Groin strain injury from football? Physio can help treat and prevent...

Groin Injury - Physiotherapy Matters

May 2, 2022

With a long football season coming to an end, our bodies are tired, and you’ll be ready for a much-needed break. Maybe you have been playing through some injuries with the hope that the rest of the off-season will see your pain resolve. Hip and groin injuries are common in athletes, and the most common of those in footballers are adductor strains.

The Adductor muscles are a group of 5 muscles that primarily work to adduct (move towards the body) the leg at the hip. Adductor injuries can be caused by a direct force such as studs or knee to the muscles, forceful contraction of the muscles, such as that when kicking, running or changing direction or microtrauma from repetitive injury.

Adductor-related injuries are likely to present as pain deep in the groin that can be present on longer runs as the muscle becomes fatigued as well as with quick turns, twisting, kicking, standing on one leg and even coughing and sneezing. Groin strains most commonly occur on the dominant leg and can vary in severity.

Grades of acute strain:

Grade 1: When less than 5% of the muscle fibres are involved. Pain with no loss of function or strength.

Grade 2: More than 5% of the muscle affected without affecting the whole muscle belly. More severe pain with some weakness and likely to present with local bruising and swelling.

Grade 3: The most severe. Complete muscle tear and complete loss of function. Likely heavy bruising and swelling of the area- this grade may need surgery to repair.

If you are in doubt about your injury- see a professional.

Chronic adductor strains:

Grade 1 and 2 acute injuries will often heal and with the correct rehabilitation can be as strong as they were before your injury. However, without the correct rehab these previous injuries, alongside reduced hip adductor compared to abductor strength, lack of sports-specific training and reduced core strength are big risk factors to developing future adductor injuries. These risk factors can lead to recurrent and chronic adductor strains that can seriously hamper your training and your game time.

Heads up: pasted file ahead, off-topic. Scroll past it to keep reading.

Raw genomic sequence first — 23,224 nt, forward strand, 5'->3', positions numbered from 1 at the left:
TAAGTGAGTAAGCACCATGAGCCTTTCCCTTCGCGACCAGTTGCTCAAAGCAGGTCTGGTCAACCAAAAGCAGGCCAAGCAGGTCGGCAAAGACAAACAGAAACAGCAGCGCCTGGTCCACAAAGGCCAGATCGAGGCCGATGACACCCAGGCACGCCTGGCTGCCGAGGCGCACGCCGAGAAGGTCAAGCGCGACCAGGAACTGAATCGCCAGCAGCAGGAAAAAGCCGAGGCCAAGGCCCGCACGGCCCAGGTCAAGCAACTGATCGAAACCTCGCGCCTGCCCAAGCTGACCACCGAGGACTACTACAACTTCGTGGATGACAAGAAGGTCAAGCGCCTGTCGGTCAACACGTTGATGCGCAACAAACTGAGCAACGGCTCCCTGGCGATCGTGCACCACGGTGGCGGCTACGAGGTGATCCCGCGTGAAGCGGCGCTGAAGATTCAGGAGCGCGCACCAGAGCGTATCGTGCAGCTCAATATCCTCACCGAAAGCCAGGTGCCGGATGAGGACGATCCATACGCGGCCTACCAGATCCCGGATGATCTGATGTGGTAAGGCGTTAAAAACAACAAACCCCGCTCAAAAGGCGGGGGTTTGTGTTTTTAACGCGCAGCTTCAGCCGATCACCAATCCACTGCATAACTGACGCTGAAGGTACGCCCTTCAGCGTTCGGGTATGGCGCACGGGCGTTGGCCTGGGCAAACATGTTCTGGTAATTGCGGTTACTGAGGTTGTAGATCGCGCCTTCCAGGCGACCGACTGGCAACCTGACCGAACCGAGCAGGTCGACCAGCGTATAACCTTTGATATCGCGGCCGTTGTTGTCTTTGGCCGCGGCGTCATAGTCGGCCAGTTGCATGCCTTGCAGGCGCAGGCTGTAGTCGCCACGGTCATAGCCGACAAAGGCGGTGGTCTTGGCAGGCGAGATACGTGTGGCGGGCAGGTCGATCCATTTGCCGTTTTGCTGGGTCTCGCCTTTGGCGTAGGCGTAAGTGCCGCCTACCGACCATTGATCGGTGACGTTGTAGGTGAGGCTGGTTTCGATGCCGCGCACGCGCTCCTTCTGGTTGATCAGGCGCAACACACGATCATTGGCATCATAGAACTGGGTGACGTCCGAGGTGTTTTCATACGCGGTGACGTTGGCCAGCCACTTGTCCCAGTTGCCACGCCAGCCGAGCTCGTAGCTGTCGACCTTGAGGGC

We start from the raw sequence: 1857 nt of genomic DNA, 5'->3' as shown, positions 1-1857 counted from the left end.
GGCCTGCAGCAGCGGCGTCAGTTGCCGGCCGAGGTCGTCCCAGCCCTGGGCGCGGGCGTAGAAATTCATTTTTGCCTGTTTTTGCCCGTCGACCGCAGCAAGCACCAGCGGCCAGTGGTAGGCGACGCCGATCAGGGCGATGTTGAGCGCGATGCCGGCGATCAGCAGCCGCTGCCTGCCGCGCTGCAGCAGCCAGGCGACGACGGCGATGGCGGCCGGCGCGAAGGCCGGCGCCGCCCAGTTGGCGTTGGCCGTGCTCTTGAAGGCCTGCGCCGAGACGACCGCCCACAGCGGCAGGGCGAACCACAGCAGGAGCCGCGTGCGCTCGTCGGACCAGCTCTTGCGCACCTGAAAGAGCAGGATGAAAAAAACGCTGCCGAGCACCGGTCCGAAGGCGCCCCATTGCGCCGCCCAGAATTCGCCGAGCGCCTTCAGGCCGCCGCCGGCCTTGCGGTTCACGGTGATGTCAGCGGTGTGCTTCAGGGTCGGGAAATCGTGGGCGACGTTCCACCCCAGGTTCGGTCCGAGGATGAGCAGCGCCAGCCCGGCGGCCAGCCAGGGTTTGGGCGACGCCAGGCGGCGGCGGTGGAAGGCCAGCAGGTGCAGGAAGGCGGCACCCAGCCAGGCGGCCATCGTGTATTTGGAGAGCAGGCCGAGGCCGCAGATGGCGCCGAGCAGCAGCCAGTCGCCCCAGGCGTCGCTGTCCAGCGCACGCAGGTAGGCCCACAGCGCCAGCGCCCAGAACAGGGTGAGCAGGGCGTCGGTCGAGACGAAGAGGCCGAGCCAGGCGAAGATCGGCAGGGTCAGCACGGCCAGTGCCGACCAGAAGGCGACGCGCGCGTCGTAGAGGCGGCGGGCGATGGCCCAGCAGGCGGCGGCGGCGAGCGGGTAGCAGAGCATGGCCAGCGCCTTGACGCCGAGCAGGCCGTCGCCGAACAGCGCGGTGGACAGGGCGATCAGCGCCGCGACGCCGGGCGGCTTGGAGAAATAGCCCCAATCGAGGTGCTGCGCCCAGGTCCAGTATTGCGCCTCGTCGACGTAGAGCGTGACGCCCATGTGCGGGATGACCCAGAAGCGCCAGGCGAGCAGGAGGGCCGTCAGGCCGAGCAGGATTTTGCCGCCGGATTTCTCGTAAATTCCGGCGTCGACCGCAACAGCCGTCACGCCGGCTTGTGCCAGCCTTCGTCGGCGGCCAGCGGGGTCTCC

If this sounds familiar to you why not try the Holmich protocol. an 8–12-week active strengthening programme, which has been shown to be effective in treating chronic groin strains. If you would like some guidance or more information about these injuries and how physiotherapy can help, give us a call, we are more than happy to advise!

Preventing groin strains:

The increased risk of recurrent groin strains following the first and the effect that groin strains can have on your sporting and day to day life means that the prevention of them is definitely better (and often cheaper) than the cure. A combination of core stability, coordination and strengthening exercises can be helpful in reducing your risk of injury. Visit our social media to view our recent Instagram post on groin injury prevention exercises to get some ideas for great exercises to try yourself at home.

If you are experiencing any issues with groin-related pain or any other injuries and would like any further information, get in touch on 0333 2200 238.

No matter whether your condition was caused by a sport, work accident or otherwise, we welcome the chance to serve you.

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